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    Indoor Air Pollution and Children's Environmental HealthIndoor Air Pollution and Children's Environmental Health

    INDOOR AIR POLLUTION INDOOR AIR POLLUTION

    Children's Health and the EnvironmentChildren's Health and the Environment

    CHEST Training Package for the Health SectorCHEST Training Package for the Health Sector

    TRAINING FOR THE HEALTH SECTORTRAINING FOR THE HEALTH SECTOR

    This module is bqased on the WHO module Indoor air pollution. First draft prepared by Ligia Fruchtengarten MD (Brazil)

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    Indoor Air Pollution and Children's Environmental HealthIndoor Air Pollution and Children's Environmental Health

    LEARNING OBJECTIVESLEARNING OBJECTIVESTO UNDERSTAND, RECOGNIZE AND KNOWTO UNDERSTAND, RECOGNIZE AND KNOW

    The hazards of indoor air to childrens health

    The sources for different toxicants in indoor air, according to different settings and activities

    The different characteristics and issues relating to indoor air pollution in industrialized and developing countries

    How to recognize, assess and address health effects

    How to prevent exposure to indoor air contaminants

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    Indoor Air Pollution and Children's Environmental HealthIndoor Air Pollution and Children's Environmental Health

    DIFFERENT AND UNIQUE EXPOSURESDIFFERENT AND UNIQUE EXPOSURESUnique pathways: trans-placental, breast-milkChild behaviors: "hand-to-mouth", touching, testing,..Environments: living-zones, micro-environmentsInability to understand danger (infants to adolescents)

    DYNAMIC, DEVELOPMENTAL PHYSIOLOGY DYNAMIC, DEVELOPMENTAL PHYSIOLOGY Increased nutrient and energy requirements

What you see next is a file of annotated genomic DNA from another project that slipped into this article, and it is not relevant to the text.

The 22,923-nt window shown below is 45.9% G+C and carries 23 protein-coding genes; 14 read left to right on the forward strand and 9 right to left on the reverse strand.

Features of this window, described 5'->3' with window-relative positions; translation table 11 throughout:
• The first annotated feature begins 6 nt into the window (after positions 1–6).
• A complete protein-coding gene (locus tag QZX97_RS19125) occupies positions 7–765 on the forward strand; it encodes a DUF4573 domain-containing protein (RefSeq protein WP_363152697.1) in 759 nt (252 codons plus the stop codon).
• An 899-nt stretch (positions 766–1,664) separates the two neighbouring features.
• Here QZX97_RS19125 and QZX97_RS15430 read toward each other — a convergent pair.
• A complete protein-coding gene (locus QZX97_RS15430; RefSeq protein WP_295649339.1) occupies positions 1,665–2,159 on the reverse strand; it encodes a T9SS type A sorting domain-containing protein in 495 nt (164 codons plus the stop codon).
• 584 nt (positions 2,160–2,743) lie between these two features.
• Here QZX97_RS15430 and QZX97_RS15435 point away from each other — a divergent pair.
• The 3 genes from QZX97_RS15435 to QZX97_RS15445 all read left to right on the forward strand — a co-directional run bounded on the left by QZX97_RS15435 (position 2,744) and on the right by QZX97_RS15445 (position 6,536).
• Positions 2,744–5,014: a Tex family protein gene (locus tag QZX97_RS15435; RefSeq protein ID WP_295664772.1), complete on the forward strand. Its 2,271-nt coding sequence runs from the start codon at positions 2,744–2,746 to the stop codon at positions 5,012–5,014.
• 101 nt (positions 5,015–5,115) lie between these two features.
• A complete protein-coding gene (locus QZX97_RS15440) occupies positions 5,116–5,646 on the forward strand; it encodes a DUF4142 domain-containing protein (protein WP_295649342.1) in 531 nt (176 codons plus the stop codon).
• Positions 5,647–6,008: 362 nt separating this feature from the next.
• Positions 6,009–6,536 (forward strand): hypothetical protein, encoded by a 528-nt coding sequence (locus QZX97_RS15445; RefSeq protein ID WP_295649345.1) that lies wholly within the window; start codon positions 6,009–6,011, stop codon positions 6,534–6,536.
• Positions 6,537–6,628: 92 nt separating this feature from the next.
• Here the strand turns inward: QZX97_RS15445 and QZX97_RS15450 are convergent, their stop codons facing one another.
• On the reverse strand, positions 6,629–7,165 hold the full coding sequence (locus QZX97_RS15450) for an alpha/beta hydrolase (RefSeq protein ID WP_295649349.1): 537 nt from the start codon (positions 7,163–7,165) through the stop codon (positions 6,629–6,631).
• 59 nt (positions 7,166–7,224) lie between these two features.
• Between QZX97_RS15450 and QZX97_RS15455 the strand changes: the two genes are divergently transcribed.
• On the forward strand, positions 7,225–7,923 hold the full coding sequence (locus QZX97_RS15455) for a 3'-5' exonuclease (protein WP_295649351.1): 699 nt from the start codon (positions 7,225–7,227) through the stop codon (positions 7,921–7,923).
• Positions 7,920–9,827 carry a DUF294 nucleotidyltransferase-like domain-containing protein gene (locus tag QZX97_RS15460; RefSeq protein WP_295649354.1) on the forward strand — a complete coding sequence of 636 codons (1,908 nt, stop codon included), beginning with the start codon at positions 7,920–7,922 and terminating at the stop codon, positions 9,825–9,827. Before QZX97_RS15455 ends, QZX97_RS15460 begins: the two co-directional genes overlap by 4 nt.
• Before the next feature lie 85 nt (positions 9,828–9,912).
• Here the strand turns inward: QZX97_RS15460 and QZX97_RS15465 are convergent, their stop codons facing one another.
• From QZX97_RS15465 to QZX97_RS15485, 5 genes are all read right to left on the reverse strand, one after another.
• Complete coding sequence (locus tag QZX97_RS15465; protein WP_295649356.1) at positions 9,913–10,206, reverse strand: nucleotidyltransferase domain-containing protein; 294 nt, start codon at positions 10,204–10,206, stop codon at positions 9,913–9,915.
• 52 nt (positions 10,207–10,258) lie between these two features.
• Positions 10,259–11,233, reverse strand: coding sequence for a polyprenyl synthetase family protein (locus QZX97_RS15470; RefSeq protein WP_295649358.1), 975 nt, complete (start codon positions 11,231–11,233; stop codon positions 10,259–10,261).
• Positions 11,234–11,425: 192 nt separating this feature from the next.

"Anabolic" Absorption, Biotransformation, Distribution, Elimination Special susceptibility: "Critical windows of vulnerability"

    LONGER LIFE EXPECTANCY LONGER LIFE EXPECTANCY

    POLITICALLY POWERLESS POLITICALLY POWERLESS

    We now recognize that children, including the embryo, fetus, infant and all life stages until the completion of adolescence, are often at a different and increased risk from environmental hazards from that of adults, for reasons that can be divided into four major categories. 1) Children often have different, and sometimes unique, exposures to environmental hazards from those of adults.2) Due to their dynamic developmental physiology children often receive higher exposures to pollutants found in air, water and food. These exposures may be handled quite differently by an immature set of systems to the way they are dealt with in adults. Furthermore, the developmental component of a childs physiology is changing: maturing, differentiating and growing in phases known as "developmental windows". These "critical windows of vulnerability" have no parallel in adult physiology and create unique risks for children exposed to hazards that can alter normal function and structure.3) Children have a longer life expectancy. Therefore they have longer to manifest a disease with a long latency period, and longer to live with toxic damage. 4) Finally, children are politically powerless; they are defenceless. With no political standing of their own, they must rely on adults to protect them from toxic environmental agents.